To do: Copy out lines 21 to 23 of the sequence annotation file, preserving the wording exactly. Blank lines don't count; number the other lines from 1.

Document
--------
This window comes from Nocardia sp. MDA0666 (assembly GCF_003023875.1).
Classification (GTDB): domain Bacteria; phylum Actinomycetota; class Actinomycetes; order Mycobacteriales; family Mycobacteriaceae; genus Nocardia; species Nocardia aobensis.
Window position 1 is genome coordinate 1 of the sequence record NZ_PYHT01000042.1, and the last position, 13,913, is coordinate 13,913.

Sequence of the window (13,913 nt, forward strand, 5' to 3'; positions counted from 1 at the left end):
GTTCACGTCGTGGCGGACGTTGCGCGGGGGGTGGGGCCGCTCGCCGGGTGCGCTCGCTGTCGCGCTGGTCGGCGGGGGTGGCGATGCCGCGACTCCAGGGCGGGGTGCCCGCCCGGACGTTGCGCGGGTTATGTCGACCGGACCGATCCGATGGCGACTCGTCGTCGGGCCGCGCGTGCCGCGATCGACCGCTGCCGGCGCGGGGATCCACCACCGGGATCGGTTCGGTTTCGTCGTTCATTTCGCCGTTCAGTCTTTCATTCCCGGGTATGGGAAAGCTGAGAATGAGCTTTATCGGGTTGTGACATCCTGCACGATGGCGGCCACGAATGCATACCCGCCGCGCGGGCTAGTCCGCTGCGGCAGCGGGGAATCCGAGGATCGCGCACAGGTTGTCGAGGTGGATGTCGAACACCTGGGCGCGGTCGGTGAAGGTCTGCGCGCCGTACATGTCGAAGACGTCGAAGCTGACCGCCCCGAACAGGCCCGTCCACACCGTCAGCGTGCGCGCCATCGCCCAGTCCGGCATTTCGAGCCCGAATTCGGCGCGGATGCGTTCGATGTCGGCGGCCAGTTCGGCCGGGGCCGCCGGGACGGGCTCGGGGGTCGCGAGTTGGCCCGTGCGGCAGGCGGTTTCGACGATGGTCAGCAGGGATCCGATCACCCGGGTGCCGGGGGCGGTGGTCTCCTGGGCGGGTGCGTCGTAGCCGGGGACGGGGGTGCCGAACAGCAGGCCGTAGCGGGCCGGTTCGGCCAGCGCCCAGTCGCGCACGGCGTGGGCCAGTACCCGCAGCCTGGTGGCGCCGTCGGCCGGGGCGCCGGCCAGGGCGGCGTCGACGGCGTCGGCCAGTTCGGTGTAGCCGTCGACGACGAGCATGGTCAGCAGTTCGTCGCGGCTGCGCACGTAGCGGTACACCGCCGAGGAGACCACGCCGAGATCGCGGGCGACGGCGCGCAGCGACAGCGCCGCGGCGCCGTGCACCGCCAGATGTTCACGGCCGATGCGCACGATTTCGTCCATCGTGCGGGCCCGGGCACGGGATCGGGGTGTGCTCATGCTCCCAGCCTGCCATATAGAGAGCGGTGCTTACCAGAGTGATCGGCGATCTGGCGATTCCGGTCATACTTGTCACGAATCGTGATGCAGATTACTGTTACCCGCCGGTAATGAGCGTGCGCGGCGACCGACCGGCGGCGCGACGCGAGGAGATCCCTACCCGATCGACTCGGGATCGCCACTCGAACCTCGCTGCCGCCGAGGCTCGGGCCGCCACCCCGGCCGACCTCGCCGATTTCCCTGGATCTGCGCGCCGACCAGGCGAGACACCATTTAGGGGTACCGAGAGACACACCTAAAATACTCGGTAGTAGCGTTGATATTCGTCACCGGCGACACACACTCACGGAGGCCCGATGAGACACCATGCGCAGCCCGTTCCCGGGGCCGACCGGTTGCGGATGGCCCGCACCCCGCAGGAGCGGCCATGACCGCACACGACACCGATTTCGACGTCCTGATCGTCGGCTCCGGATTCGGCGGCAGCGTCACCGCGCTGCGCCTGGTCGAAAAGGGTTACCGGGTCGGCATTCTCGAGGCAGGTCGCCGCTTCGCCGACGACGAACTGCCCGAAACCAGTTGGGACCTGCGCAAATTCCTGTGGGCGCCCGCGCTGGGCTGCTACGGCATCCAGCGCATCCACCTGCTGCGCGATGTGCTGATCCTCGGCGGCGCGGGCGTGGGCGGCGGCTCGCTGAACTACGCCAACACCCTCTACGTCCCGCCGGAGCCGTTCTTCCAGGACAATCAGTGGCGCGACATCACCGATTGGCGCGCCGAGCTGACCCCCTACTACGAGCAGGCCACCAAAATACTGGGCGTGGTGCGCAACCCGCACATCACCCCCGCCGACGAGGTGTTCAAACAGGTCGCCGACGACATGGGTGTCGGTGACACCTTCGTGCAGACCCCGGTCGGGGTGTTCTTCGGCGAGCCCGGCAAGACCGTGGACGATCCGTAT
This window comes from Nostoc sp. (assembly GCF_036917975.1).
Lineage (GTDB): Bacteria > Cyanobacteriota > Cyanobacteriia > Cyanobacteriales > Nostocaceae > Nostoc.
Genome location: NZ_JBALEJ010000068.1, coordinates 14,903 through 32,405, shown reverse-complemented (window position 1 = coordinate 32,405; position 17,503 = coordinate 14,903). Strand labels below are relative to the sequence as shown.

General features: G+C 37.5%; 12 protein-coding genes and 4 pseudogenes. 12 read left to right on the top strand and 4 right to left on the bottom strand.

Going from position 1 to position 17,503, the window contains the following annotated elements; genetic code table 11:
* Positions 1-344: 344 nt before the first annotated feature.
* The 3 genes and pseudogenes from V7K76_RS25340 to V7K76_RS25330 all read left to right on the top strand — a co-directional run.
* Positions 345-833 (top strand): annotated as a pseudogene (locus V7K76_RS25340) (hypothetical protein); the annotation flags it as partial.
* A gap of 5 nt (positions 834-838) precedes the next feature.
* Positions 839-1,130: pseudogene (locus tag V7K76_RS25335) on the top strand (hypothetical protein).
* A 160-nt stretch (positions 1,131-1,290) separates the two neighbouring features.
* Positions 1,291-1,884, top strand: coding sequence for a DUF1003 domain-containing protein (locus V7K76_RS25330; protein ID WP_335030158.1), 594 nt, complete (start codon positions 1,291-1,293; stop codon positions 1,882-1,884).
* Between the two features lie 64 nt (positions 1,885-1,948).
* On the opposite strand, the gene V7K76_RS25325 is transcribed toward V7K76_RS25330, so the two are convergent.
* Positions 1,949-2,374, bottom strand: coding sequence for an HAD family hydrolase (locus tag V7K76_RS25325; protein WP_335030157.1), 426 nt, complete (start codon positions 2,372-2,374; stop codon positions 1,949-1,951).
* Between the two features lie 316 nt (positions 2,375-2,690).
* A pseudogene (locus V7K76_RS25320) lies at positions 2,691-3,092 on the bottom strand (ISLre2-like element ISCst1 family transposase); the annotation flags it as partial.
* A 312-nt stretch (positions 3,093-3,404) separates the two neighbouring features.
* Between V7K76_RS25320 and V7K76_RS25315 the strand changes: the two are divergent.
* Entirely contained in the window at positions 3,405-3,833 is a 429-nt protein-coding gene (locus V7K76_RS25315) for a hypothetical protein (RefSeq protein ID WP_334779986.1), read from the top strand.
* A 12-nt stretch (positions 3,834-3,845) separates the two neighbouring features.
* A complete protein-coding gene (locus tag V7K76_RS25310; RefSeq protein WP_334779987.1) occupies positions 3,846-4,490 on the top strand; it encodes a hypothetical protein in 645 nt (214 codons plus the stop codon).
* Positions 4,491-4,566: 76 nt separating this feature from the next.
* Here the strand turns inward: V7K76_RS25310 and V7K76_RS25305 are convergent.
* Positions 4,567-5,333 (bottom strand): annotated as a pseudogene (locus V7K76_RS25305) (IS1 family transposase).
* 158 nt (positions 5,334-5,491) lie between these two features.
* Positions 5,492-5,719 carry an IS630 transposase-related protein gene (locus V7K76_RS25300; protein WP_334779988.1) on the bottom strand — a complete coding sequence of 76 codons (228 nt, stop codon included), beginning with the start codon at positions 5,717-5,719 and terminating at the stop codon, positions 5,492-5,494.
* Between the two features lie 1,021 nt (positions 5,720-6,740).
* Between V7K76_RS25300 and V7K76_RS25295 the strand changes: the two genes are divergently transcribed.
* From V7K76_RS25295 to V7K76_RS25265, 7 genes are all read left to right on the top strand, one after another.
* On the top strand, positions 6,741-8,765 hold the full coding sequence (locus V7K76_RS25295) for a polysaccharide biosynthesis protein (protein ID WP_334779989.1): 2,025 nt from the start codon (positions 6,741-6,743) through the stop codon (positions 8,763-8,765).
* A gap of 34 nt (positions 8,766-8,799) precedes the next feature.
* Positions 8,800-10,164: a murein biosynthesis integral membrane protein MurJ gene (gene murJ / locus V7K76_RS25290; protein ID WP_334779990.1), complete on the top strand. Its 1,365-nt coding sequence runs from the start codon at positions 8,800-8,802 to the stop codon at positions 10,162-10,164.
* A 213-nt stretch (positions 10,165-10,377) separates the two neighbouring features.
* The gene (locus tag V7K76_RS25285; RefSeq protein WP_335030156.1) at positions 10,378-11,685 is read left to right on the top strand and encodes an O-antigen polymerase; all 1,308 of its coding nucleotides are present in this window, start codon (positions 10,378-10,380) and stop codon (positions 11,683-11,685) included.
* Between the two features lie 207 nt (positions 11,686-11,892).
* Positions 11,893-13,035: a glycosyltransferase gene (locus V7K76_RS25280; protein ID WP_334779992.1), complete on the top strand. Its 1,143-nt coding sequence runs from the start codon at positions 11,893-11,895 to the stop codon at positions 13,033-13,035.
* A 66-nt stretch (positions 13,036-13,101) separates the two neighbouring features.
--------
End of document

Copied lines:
* Between the two features lie 316 nt (positions 2,375-2,690).
* A pseudogene (locus V7K76_RS25320) lies at positions 2,691-3,092 on the bottom strand (ISLre2-like element ISCst1 family transposase); the annotation flags it as partial.
* A 312-nt stretch (positions 3,093-3,404) separates the two neighbouring features.